Target: Bureau of Land Management

Action: Submit comments in support of strong protections for sage-grouse by April 6


The greater sage-grouse is often called an icon of the American West. Known for their elaborate mating rituals in which males strut, pop and dance in open areas called leks, sage-grouse are found on millions of acres of public lands largely managed by the Bureau of Land Management. The sagebrush ecosystem supports more than 350 species in addition to sage-grouse such as pronghorn, deer and elk, giving rise to a phrase often heard in sagebrush country – “save the bird, save the herd.” In recent years sage-grouse populations have declined due to rapidly expanding oil and gas development and other impacts, raising concerns about the health of the entire sagebrush sea.

In 2015, the Bureau of Land Management finalized conservation management plans for greater sage-grouse after a multi-year, west-wide stakeholder process. Among other conservation measures, the plans restrict oil and gas leasing and drilling in important habitat and require the BLM to prioritize energy development outside of sage-grouse habitat.

Unfortunately, the Trump administration has been working relentlessly to weaken the sage-grouse conservation plans as part of its “energy dominance” agenda. Last year the BLM released revised sage-grouse plans that removed many important protections, contrary to the best available science and concerns of the U.S. Fish and Wildlife Service. The revised plans opened nearly a quarter of a million acres of priority sage-grouse habitat in Colorado to new oil and gas leasing. A federal court stepped in and prohibited the BLM from implementing the Trump plans – but now the agency is back at it with supplemental plans that would continue to weaken protections for the sage-grouse.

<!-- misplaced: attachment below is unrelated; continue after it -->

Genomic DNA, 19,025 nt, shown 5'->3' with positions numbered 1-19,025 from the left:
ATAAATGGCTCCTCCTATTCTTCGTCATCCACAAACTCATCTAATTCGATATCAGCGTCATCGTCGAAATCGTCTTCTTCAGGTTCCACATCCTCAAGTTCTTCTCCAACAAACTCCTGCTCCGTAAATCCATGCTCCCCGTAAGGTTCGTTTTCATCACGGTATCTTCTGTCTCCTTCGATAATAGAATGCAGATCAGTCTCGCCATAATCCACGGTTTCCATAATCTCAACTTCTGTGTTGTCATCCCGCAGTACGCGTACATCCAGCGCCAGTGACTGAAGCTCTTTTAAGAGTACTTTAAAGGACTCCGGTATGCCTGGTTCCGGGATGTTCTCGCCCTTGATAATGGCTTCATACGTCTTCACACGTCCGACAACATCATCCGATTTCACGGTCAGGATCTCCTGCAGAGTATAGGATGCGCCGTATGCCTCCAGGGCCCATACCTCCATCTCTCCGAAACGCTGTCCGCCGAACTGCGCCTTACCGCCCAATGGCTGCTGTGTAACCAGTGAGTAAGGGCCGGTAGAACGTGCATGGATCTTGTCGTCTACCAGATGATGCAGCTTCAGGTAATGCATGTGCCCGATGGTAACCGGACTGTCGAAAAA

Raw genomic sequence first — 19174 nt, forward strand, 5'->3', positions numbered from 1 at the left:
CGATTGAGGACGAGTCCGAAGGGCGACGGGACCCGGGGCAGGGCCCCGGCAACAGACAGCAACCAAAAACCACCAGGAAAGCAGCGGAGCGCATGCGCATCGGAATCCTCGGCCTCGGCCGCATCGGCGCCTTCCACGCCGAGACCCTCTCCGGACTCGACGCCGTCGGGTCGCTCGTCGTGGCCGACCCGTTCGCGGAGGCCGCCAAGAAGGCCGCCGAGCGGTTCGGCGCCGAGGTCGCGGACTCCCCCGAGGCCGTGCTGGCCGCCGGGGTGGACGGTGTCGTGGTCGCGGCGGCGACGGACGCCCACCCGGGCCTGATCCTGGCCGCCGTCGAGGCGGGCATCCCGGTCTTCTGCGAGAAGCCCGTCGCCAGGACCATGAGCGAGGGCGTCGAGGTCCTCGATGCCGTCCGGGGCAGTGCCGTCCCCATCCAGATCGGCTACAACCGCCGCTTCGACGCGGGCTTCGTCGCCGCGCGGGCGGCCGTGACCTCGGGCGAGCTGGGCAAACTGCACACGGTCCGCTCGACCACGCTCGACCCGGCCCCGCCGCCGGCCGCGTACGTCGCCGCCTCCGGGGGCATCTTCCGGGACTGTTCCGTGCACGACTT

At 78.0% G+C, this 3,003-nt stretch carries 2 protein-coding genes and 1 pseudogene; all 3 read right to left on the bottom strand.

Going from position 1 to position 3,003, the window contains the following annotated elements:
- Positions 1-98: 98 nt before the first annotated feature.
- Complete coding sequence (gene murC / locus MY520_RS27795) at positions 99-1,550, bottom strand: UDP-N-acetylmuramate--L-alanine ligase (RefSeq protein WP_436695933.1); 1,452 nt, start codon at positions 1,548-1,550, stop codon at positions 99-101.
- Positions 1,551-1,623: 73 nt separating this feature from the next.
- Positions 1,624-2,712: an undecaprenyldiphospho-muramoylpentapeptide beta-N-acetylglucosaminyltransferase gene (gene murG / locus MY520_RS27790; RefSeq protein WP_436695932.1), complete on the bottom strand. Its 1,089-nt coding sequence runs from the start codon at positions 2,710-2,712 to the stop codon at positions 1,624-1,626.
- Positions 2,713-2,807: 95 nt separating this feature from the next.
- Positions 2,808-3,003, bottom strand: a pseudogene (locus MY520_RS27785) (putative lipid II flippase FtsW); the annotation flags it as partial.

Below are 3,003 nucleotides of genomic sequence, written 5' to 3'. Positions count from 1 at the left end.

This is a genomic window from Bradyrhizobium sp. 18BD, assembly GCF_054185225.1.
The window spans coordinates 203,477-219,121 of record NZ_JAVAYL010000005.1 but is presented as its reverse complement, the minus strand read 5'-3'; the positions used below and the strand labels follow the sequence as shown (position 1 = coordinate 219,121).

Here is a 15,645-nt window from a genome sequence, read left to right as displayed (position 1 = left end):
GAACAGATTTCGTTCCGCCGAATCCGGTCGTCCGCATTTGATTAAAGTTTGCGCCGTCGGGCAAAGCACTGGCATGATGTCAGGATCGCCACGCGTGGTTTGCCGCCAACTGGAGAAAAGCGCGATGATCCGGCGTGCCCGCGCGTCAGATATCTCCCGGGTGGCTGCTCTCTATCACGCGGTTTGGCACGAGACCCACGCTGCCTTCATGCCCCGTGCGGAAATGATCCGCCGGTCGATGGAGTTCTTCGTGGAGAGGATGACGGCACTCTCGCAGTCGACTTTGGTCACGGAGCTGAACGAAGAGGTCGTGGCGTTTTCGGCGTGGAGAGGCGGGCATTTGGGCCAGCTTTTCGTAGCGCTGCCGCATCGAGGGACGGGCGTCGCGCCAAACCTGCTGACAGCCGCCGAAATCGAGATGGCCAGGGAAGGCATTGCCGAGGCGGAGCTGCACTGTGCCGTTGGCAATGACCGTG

Please speak up for our sagebrush ecosystems and tell the BLM to stick with the 2015 sage-grouse conservation plans, which were based on science, ensured better protections for sage-grouse and enjoyed broad stakeholder support. Comments are due by April 6.